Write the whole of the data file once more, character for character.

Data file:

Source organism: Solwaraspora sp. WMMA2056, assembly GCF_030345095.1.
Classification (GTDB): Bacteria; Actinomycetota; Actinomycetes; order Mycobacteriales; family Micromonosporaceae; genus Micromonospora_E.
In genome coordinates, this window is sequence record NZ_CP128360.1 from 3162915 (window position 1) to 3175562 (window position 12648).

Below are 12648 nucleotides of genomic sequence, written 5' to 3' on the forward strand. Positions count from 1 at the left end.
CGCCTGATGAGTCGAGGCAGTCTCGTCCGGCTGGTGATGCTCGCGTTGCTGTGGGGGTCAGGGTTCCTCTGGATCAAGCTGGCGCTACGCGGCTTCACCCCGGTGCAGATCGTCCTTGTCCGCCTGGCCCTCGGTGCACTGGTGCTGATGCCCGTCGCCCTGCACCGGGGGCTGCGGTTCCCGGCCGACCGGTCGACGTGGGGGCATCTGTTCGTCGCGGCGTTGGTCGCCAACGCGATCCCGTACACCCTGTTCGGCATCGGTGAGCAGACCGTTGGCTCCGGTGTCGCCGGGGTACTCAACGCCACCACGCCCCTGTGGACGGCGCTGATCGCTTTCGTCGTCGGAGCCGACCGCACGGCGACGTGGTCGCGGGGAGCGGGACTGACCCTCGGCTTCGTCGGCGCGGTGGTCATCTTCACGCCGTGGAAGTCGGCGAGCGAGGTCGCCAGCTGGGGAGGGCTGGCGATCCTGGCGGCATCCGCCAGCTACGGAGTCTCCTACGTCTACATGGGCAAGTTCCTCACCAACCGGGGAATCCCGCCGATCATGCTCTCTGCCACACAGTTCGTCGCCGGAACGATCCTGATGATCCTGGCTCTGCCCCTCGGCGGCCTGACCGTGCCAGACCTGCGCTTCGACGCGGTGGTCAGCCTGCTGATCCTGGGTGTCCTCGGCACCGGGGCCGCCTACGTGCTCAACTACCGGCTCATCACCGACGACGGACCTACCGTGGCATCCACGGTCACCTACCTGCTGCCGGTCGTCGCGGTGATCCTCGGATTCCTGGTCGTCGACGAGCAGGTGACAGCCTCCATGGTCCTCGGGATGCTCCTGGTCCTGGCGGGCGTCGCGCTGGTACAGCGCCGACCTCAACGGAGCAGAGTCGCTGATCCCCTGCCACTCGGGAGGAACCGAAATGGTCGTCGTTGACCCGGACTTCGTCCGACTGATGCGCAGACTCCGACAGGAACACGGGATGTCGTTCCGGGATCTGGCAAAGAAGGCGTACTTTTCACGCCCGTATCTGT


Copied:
Source organism: Solwaraspora sp. WMMA2056, assembly GCF_030345095.1.
Classification (GTDB): Bacteria; Actinomycetota; Actinomycetes; order Mycobacteriales; family Micromonosporaceae; genus Micromonospora_E.
In genome coordinates, this window is sequence record NZ_CP128360.1 from 3162915 (window position 1) to 3175562 (window position 12648).

Below are 12648 nucleotides of genomic sequence, written 5' to 3' on the forward strand. Positions count from 1 at the left end.
CGCCTGATGAGTCGAGGCAGTCTCGTCCGGCTGGTGATGCTCGCGTTGCTGTGGGGGTCAGGGTTCCTCTGGATCAAGCTGGCGCTACGCGGCTTCACCCCGGTGCAGATCGTCCTTGTCCGCCTGGCCCTCGGTGCACTGGTGCTGATGCCCGTCGCCCTGCACCGGGGGCTGCGGTTCCCGGCCGACCGGTCGACGTGGGGGCATCTGTTCGTCGCGGCGTTGGTCGCCAACGCGATCCCGTACACCCTGTTCGGCATCGGTGAGCAGACCGTTGGCTCCGGTGTCGCCGGGGTACTCAACGCCACCACGCCCCTGTGGACGGCGCTGATCGCTTTCGTCGTCGGAGCCGACCGCACGGCGACGTGGTCGCGGGGAGCGGGACTGACCCTCGGCTTCGTCGGCGCGGTGGTCATCTTCACGCCGTGGAAGTCGGCGAGCGAGGTCGCCAGCTGGGGAGGGCTGGCGATCCTGGCGGCATCCGCCAGCTACGGAGTCTCCTACGTCTACATGGGCAAGTTCCTCACCAACCGGGGAATCCCGCCGATCATGCTCTCTGCCACACAGTTCGTCGCCGGAACGATCCTGATGATCCTGGCTCTGCCCCTCGGCGGCCTGACCGTGCCAGACCTGCGCTTCGACGCGGTGGTCAGCCTGCTGATCCTGGGTGTCCTCGGCACCGGGGCCGCCTACGTGCTCAACTACCGGCTCATCACCGACGACGGACCTACCGTGGCATCCACGGTCACCTACCTGCTGCCGGTCGTCGCGGTGATCCTCGGATTCCTGGTCGTCGACGAGCAGGTGACAGCCTCCATGGTCCTCGGGATGCTCCTGGTCCTGGCGGGCGTCGCGCTGGTACAGCGCCGACCTCAACGGAGCAGAGTCGCTGATCCCCTGCCACTCGGGAGGAACCGAAATGGTCGTCGTTGACCCGGACTTCGTCCGACTGATGCGCAGACTCCGACAGGAACACGGGATGTCGTTCCGGGATCTGGCAAAGAAGGCGTACTTTTCACGCCCGTATCTGT